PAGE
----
Fan owned football clubs are such an obviously good thing

Why don’t we, as some insist we should, impose this upon our own leagues?

A club that should have set the standards for the world game, a fan-owned cooperative,

In its most recent published accounts in June last year, Barcelona reported a negative working capital – debts that exceeded short-term assets. Encompassing debts of €320 million (£284m) to other clubs in transfer fees; bank borrowing of €280m (£249m); bonds of €200m (£178m); unpaid wages of €200m; debts to suppliers of €84m (£75m), and public administrators €55m (£49m). The club’s €146m (£130m) state-backed credit line was eaten up by last summer’s six-monthly wage bill.

In short, Barcelona are broke. Their total debts exceed €1 billion

Oh.

14 thoughts on “Fan owned football clubs are such an obviously good thing”

  1. But no doubt some ‘football loving’ billionaire will arrive to launder cash save the club, buy a few trophies players and the fans will be ecstatic. As the man said “You will own nothing and you will be happy”.

  2. It’s one thing I will never understand about football supporters. They might as well be supporting a particular brand of laundry detergent. It’s a business, not a sport.

  3. Interesting deal with CVC though. Also the fact that they let Messi go citing “league regulations”.

  4. DMcD

    Bosman innit ? When a player is out of contract with a club, he is a free agent. Not like the old days when players could be shackled in perpetual servitude. Not sure if Bosman ruling was ever tested in the Spanish courts, but all leagues were required to adopt it.

    A propos fan owned clubs. Yeah but no but… Real Madrid is the same as are all German clubs. Essentially the shareholders demand success and as a club becomes a behemoth like Barca then it develops into a self sustaining all devouring monster. Success comes at a price and a club with such a pedigree has to be able to compete at the highest level. The big clubs feed the inflation with their ambition and the fans are oblivious to the cost – how many are really interested in the debts ? Look at the shiny cups.

    The Reckoning is coming, if not already here. Many German clubs are struggling to compete and a lot of big names have been relegated lately. The league there will deflate, whereas in Spain, France and England they will implode.

  5. Ottokring – the Bosman ruling is European law, so it doesn’t need to be tested in Spanish courts, it just is. The league/clubs in England had it all sorted about 30 years prior, with Jimmy “The Chin” Hill, the maximum wage and the restraint of trade action.

    Messi’s registration is kind of interesting, as all player’s registrations would be wasting assets, but Messi’s is probably toxic as well, I guess there would have been a step change some time ago. I also suppose that the registration is some kind of title or chose under English law, and that something similar exists under Spanish law. Unless there’s something specific somewhere, which might actually end up getting tested once the shit hits the fan.

    Not all Spanish clubs have the fan ownership/club model, and not all German, etc, etc.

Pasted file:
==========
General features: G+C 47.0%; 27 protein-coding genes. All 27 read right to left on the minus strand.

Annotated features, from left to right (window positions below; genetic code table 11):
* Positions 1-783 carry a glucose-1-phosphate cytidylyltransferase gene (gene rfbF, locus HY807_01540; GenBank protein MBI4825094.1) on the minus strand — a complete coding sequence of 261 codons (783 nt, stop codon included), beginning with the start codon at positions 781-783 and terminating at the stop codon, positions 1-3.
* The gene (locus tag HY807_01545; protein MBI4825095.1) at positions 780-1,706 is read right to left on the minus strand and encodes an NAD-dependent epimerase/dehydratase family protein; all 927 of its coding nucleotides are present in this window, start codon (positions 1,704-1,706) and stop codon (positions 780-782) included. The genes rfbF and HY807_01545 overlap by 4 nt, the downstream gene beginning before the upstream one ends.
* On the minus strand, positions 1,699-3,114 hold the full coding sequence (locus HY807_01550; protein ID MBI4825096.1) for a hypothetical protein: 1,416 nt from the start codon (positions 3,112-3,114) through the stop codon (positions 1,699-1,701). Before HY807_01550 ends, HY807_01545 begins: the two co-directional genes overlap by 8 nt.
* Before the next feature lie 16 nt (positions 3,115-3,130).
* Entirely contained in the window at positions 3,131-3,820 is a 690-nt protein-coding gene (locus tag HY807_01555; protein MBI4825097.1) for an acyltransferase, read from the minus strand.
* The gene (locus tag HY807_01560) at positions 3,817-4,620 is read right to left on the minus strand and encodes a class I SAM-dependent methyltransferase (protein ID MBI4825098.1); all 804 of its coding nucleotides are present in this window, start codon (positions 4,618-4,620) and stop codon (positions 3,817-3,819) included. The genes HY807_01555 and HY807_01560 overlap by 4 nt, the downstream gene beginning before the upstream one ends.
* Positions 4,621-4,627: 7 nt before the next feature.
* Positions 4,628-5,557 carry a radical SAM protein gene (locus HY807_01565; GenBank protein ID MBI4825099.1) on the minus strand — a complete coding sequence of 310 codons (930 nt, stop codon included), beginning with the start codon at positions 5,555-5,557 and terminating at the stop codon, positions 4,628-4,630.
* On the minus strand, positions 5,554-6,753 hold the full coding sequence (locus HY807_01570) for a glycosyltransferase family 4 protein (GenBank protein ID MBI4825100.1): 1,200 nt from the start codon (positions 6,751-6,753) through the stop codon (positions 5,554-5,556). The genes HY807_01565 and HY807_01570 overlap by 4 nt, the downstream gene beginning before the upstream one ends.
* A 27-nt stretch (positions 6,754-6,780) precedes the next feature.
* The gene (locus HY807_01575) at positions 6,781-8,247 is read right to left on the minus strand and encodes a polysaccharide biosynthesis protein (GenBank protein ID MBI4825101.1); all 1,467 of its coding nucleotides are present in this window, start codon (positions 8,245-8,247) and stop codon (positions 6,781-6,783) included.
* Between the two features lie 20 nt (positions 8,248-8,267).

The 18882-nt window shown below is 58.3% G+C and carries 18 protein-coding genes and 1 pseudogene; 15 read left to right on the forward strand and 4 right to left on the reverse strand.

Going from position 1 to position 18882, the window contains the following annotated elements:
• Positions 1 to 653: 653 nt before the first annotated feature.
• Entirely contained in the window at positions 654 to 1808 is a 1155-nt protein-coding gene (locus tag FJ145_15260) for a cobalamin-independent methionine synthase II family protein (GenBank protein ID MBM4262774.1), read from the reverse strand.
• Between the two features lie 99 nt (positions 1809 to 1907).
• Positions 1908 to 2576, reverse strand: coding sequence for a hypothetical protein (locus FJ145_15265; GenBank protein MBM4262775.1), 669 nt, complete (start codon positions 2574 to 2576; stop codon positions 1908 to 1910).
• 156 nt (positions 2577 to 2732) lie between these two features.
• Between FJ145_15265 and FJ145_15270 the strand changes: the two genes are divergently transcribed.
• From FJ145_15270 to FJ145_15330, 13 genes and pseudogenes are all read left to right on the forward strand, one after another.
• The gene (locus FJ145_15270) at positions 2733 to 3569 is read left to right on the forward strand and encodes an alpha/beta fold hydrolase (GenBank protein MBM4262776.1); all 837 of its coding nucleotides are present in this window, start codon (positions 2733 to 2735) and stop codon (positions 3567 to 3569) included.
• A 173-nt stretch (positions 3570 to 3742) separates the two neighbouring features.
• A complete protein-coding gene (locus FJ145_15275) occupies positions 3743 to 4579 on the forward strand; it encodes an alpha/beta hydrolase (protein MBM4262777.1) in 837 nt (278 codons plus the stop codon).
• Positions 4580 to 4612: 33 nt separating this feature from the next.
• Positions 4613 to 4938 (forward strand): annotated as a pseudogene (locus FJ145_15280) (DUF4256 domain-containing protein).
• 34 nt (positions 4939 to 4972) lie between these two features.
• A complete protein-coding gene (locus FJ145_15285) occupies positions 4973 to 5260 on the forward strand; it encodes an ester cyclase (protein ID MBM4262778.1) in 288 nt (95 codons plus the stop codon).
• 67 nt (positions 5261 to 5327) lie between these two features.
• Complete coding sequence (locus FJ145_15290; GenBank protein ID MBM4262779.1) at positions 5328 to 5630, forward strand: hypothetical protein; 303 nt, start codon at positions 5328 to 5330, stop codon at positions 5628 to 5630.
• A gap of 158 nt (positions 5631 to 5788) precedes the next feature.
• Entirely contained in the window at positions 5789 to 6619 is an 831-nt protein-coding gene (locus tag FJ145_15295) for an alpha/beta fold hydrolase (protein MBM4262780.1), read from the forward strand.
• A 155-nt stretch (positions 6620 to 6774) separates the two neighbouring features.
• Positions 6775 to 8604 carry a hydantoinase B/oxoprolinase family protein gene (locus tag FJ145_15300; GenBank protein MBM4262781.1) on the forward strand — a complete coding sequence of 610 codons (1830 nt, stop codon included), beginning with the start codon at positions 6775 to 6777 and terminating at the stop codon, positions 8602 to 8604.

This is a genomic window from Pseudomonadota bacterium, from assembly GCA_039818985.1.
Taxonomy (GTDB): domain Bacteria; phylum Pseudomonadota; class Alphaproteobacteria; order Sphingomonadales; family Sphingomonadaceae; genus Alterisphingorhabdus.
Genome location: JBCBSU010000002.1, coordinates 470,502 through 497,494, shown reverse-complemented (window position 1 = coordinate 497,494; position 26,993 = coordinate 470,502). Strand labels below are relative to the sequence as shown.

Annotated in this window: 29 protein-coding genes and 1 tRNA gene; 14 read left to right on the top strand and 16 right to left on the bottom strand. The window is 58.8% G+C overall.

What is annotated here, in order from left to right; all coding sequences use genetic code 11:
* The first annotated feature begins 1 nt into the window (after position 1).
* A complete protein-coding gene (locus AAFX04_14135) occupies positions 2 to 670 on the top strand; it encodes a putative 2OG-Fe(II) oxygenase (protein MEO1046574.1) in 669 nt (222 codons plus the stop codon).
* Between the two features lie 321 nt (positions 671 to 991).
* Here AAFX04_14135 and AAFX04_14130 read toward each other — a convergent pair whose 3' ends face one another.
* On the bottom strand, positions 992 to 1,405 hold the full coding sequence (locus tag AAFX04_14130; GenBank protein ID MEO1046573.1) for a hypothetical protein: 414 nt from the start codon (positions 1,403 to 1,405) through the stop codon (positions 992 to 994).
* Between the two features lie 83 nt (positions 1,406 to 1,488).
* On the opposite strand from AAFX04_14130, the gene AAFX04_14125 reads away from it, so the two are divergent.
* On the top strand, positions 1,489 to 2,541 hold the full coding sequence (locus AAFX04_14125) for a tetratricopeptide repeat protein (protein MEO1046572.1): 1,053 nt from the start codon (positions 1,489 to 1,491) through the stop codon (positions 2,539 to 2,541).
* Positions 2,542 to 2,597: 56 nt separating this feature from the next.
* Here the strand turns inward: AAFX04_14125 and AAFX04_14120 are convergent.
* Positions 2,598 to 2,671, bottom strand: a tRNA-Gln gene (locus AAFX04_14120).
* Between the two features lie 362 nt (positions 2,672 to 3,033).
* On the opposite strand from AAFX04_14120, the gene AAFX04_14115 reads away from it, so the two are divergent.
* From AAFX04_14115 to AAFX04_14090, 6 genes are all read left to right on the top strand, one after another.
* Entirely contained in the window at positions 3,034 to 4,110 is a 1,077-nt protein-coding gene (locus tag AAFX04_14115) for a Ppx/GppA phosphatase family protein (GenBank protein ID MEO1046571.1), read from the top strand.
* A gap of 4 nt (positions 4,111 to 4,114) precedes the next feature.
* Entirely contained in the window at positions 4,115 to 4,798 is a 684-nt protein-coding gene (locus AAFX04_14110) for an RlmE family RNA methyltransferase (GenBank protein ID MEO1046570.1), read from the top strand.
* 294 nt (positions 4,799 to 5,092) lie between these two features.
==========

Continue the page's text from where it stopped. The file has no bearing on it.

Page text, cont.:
Part of the background here is that up until seven years ago, La Liga didn’t sell rights on a collective model as with the Premier League. There was a similar situation in Italy some ten or fifteen years before where nearly no club could sell their individual rights and the start of the league season was delayed until it was resolved (probably badly, it is Italy after all).

  6. Ottokring

    Interesting assessment – saw Schalke and Werder relegated last year in Germany and thought it might be the prelude to a rebalancing… Could well be coming for the other bigger European Leagues. Clearly the model as is is unsustainable..

  7. John – over last summer a figure being bandied around by Simon Jordan was that the average cash/equivalents balance available to PL clubs in normal times was £20mln.

    Suggests that some large number of PL clubs had zero cash available by the time the 2020/21 season started. With no fans. If the average ground capacity is 30,000, and the average ticket price is £25, then 19 home games a season raises £14m or thereabouts.

  8. It’s not just a case of clubs being owned by oligarchs, you need an oligarch who treats it as a hobby (Chelsea) rather than as a cash-cow investment (Arsenal).

    Without being disrespectful I have always been confused by the “small club” tag given to Leicester City whose late owner was reportedly worth $4.9 billion in 2018 yet his club still chose or were obliged to sell players of the calibre of Kante, Mahrez, Maguire, Chilwell and Drinkwater (shrewd move) from memory bringing in around £250m. If that’s a small club what the hell does it say about the rest?

  9. John – in which case, you run slap bang into the FFP regs. City’s activities have been queried twice now.

    Don’t confuse the apparent net worth (which will include cash/equivalents) of the owner, with how the club is structured, with an entirely separate balance sheet.

    FWIW, the small club moniker usually relates to a combination of audience and trophies, and the two are related. See Newcastle. These days, the audience is global anyway.

    £250m is a large amount to find down the back of the sofa, but compared to FTSE100 or 250 firms, the square root of sweet fuck all. Football clubs have high, global profiles, but only a handful are actually large businesses by any comparable metric. Last time I looked, Manchester United were about half the size of the smallest FTSE100 constituent.

  10. It strikes me that pro soccer clubs are always going to be inherently financially unstable. To avoid failure, you must fund your season as if you are going to succeed. Eg, buy the best players you can. Unfortunately this cannot work for every club, hence the difficulties.

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